Gina Rinehart’s Hancock Prospecting doubles net profit to $2.6bn

Article by John Stensholt courtesy of the Australian

Gina Rinehart’s Hancock Prospecting has recorded one of the biggest profits by an Australian private company in recent history, the iron ore miner’s 2019 financial accounts reveal.

Hancock doubled its net profit to $2.6bn in the 2019 financial year, accounts lodged with the corporate regulator on Thursday evening show.

Mrs Rinehart’s business paid a huge $1.1bn in tax, up from $600m last year. Revenue, most of which is from iron ore sales, surged to $8.4bn from $5.8bn in 2018.

Mrs Rinehart is ranked second on The List — Australian’s Richest 250, published by The Australian, with estimated wealth of $13.12bn based on last year’s ­Hancock result.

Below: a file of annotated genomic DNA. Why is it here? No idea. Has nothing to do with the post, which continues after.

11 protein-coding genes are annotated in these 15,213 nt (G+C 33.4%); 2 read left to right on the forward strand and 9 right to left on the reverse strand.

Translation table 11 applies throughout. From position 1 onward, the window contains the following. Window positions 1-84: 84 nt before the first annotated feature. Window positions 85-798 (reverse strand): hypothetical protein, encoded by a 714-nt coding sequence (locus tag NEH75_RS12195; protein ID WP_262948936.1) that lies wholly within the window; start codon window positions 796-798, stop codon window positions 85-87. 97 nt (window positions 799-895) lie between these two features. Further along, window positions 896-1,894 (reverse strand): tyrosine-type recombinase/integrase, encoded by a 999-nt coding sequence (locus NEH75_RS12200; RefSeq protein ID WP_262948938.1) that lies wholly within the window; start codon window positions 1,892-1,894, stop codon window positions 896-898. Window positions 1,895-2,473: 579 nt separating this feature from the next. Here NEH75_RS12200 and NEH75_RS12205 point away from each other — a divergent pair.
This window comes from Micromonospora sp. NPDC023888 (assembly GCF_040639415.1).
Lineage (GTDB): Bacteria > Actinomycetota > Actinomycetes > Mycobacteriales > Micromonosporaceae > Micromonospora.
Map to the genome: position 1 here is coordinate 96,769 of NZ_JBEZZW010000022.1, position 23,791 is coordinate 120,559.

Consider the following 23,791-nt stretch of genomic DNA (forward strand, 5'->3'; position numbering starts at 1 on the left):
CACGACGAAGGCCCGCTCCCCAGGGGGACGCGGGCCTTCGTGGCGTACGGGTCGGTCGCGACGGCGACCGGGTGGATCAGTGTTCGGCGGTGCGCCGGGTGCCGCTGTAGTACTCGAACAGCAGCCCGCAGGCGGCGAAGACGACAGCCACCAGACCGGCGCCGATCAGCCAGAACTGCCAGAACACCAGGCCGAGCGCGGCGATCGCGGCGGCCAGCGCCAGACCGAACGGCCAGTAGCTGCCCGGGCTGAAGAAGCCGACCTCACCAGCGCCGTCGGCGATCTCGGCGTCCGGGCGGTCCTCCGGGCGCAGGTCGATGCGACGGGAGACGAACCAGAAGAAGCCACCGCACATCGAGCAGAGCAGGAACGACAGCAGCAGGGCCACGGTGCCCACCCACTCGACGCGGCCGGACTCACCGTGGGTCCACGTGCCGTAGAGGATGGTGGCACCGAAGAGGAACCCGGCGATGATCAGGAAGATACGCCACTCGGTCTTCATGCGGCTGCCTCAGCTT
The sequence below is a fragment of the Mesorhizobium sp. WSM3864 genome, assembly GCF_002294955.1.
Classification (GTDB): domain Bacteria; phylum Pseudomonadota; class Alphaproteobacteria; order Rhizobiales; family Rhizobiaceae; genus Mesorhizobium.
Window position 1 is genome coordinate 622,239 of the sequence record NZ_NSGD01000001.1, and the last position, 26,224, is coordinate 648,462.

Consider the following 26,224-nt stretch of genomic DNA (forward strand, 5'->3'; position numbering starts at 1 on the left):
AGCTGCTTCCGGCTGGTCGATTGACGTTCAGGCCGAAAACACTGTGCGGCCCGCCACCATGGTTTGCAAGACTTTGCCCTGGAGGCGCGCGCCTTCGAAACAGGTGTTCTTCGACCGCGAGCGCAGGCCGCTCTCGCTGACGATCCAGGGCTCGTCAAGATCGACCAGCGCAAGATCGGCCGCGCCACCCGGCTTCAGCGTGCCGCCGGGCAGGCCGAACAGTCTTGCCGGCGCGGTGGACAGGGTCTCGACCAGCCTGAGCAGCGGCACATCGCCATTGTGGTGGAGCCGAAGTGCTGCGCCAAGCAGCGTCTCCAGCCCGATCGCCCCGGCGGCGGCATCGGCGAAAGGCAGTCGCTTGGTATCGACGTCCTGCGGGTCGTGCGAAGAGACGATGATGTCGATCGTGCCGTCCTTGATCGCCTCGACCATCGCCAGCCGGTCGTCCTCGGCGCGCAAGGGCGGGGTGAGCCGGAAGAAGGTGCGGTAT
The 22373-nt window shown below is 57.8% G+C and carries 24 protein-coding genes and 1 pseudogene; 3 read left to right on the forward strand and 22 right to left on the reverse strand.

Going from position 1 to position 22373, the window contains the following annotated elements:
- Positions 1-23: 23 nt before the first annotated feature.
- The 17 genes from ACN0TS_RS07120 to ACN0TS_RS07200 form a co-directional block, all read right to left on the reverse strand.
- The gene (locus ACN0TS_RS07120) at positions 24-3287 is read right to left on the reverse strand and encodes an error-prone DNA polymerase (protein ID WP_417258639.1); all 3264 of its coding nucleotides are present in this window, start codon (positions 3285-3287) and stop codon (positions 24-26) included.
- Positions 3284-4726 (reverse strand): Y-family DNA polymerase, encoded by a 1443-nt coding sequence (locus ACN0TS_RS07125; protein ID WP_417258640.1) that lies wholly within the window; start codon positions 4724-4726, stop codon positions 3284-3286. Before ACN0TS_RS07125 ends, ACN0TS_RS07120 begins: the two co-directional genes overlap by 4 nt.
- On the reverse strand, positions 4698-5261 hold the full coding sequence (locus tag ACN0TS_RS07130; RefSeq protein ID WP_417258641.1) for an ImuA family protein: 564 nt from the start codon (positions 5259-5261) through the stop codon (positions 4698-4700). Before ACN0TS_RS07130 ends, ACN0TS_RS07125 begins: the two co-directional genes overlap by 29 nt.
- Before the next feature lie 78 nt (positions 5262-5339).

Visy executive chairman Anthony Pratt narrowly beat Mrs Rinehart to top spot with an estimated wealth of $13.14bn.

Hancock paid $483m in dividends this year, down from $528m in 2018.

So good were its results this year that Hancock said it was paying down $US1bn debt in two chunks, one this month and the rest early next year.

Mrs Rinehart’s wealth is derived from a majority stake in the company, which has huge mining, agriculture and investment assets.

The jewel in the crown is the Roy Hill iron ore mine.

Last month, Mrs Rinehart added the Warrabah Station in the New England region of NSW to her already substantial holdings. A run of agricultural purchases by the mining magnate is broadening the scope of her empire and diversifying its earnings.

Hancock Prospecting is among the largest landholders in the country.